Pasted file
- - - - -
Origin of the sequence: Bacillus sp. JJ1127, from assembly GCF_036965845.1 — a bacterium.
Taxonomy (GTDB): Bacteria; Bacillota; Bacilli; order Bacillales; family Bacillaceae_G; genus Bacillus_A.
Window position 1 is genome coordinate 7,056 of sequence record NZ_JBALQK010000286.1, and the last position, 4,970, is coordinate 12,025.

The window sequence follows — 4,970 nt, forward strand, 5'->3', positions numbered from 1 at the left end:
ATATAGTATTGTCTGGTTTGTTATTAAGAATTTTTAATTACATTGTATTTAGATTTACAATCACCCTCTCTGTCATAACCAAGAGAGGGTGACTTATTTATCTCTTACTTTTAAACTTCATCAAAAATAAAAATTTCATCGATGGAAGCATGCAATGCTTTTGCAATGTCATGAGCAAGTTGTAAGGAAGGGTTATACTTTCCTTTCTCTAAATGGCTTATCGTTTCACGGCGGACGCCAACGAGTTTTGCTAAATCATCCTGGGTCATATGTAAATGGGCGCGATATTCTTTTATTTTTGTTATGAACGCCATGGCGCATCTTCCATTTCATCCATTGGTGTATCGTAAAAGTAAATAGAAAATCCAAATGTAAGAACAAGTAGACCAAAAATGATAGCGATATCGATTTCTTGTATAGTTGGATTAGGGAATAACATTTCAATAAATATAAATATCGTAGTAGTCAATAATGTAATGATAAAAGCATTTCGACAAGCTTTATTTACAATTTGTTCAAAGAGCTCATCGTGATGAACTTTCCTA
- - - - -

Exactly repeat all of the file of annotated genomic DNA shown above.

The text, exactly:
Origin of the sequence: Bacillus sp. JJ1127, from assembly GCF_036965845.1 — a bacterium.
Taxonomy (GTDB): Bacteria; Bacillota; Bacilli; order Bacillales; family Bacillaceae_G; genus Bacillus_A.
Window position 1 is genome coordinate 7,056 of sequence record NZ_JBALQK010000286.1, and the last position, 4,970, is coordinate 12,025.

The window sequence follows — 4,970 nt, forward strand, 5'->3', positions numbered from 1 at the left end:
ATATAGTATTGTCTGGTTTGTTATTAAGAATTTTTAATTACATTGTATTTAGATTTACAATCACCCTCTCTGTCATAACCAAGAGAGGGTGACTTATTTATCTCTTACTTTTAAACTTCATCAAAAATAAAAATTTCATCGATGGAAGCATGCAATGCTTTTGCAATGTCATGAGCAAGTTGTAAGGAAGGGTTATACTTTCCTTTCTCTAAATGGCTTATCGTTTCACGGCGGACGCCAACGAGTTTTGCTAAATCATCCTGGGTCATATGTAAATGGGCGCGATATTCTTTTATTTTTGTTATGAACGCCATGGCGCATCTTCCATTTCATCCATTGGTGTATCGTAAAAGTAAATAGAAAATCCAAATGTAAGAACAAGTAGACCAAAAATGATAGCGATATCGATTTCTTGTATAGTTGGATTAGGGAATAACATTTCAATAAATATAAATATCGTAGTAGTCAATAATGTAATGATAAAAGCATTTCGACAAGCTTTATTTACAATTTGTTCAAAGAGCTCATCGTGATGAACTTTCCTA